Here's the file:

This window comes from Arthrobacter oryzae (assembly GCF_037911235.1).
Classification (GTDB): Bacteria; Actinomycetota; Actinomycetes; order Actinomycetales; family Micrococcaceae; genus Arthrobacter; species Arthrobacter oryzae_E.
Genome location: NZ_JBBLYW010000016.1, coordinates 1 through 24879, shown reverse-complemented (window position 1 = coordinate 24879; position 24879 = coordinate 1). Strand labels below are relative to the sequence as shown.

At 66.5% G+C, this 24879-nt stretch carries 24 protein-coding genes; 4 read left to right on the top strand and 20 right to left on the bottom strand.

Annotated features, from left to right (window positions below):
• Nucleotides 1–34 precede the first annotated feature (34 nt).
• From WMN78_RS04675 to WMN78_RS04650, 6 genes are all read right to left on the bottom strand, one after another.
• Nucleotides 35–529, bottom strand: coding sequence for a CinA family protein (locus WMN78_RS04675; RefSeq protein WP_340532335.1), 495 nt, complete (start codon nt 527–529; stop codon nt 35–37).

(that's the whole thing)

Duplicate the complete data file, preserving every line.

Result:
This window comes from Arthrobacter oryzae (assembly GCF_037911235.1).
Classification (GTDB): Bacteria; Actinomycetota; Actinomycetes; order Actinomycetales; family Micrococcaceae; genus Arthrobacter; species Arthrobacter oryzae_E.
Genome location: NZ_JBBLYW010000016.1, coordinates 1 through 24879, shown reverse-complemented (window position 1 = coordinate 24879; position 24879 = coordinate 1). Strand labels below are relative to the sequence as shown.

At 66.5% G+C, this 24879-nt stretch carries 24 protein-coding genes; 4 read left to right on the top strand and 20 right to left on the bottom strand.

Annotated features, from left to right (window positions below):
• Nucleotides 1–34 precede the first annotated feature (34 nt).
• From WMN78_RS04675 to WMN78_RS04650, 6 genes are all read right to left on the bottom strand, one after another.
• Nucleotides 35–529, bottom strand: coding sequence for a CinA family protein (locus WMN78_RS04675; RefSeq protein WP_340532335.1), 495 nt, complete (start codon nt 527–529; stop codon nt 35–37).